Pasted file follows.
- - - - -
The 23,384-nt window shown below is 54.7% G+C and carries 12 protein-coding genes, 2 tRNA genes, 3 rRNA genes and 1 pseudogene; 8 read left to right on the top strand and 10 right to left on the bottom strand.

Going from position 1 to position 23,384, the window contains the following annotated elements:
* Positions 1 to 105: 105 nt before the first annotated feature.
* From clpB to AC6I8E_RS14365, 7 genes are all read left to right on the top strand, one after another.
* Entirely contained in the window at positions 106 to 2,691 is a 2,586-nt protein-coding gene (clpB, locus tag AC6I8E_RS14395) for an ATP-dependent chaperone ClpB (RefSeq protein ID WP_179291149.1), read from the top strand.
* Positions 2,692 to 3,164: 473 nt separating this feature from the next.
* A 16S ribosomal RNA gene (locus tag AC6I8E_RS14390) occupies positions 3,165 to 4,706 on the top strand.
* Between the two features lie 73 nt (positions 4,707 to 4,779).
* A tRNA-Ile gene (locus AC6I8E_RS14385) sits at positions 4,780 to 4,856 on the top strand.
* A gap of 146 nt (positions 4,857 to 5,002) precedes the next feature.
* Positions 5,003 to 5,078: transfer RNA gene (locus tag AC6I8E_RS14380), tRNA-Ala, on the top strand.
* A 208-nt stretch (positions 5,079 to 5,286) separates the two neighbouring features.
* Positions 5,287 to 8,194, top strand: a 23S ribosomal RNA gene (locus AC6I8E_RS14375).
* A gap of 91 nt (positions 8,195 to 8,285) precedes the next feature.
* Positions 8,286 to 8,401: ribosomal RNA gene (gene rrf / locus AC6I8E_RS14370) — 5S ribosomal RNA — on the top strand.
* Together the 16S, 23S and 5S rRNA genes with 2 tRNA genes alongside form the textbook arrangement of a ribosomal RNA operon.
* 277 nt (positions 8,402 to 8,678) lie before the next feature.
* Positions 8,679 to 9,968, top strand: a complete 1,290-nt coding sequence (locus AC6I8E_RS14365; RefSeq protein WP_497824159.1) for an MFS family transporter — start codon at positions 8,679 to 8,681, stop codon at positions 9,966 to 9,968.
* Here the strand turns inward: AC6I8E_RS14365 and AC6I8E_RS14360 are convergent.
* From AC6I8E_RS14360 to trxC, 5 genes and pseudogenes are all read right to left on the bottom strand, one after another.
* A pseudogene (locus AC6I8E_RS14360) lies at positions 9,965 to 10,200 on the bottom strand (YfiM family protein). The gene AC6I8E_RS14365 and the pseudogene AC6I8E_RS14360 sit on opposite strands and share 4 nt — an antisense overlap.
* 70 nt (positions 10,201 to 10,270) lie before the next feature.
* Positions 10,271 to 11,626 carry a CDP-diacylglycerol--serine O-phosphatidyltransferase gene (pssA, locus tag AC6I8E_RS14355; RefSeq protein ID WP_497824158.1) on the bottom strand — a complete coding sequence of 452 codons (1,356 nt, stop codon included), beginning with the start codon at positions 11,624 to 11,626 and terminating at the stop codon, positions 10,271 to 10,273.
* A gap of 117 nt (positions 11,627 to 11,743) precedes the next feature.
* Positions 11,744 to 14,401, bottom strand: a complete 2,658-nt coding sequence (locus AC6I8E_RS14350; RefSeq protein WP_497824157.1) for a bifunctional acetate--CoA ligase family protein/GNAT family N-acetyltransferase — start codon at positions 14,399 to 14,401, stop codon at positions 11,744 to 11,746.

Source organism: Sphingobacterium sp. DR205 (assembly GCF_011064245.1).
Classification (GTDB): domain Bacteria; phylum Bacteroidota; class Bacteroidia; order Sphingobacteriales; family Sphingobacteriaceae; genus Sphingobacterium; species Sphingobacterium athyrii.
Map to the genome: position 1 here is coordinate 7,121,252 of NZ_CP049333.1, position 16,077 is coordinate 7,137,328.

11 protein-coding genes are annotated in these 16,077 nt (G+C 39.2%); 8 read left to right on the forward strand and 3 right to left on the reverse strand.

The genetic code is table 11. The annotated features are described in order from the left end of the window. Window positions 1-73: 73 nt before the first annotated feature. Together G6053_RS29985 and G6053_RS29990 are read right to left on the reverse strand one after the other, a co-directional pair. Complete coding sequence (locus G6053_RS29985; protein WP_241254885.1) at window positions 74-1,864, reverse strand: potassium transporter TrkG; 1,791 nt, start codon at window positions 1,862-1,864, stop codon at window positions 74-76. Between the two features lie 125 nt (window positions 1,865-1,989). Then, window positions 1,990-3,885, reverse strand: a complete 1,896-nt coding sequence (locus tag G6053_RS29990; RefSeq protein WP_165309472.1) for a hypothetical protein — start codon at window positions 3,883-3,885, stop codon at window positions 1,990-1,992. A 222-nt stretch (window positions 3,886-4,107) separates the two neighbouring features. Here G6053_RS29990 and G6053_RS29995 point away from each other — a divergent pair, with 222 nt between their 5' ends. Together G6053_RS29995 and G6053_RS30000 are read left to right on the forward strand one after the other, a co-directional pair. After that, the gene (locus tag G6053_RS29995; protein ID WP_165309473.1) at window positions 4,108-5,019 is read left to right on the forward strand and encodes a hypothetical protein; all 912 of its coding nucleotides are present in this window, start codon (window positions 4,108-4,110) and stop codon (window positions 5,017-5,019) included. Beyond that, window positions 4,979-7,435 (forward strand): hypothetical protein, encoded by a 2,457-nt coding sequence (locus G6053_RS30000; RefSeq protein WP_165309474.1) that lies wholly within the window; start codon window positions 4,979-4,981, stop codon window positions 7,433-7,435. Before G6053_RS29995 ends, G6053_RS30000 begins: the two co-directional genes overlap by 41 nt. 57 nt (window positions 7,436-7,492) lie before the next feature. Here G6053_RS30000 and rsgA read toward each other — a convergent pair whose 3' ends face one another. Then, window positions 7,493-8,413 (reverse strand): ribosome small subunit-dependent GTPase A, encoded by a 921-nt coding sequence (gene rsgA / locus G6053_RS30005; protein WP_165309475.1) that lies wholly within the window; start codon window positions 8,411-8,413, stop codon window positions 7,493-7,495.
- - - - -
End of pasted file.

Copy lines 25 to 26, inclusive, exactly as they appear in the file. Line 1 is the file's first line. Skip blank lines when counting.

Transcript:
* Positions 11,744 to 14,401, bottom strand: a complete 2,658-nt coding sequence (locus AC6I8E_RS14350; RefSeq protein WP_497824157.1) for a bifunctional acetate--CoA ligase family protein/GNAT family N-acetyltransferase — start codon at positions 14,399 to 14,401, stop codon at positions 11,744 to 11,746.

Source organism: Sphingobacterium sp. DR205 (assembly GCF_011064245.1).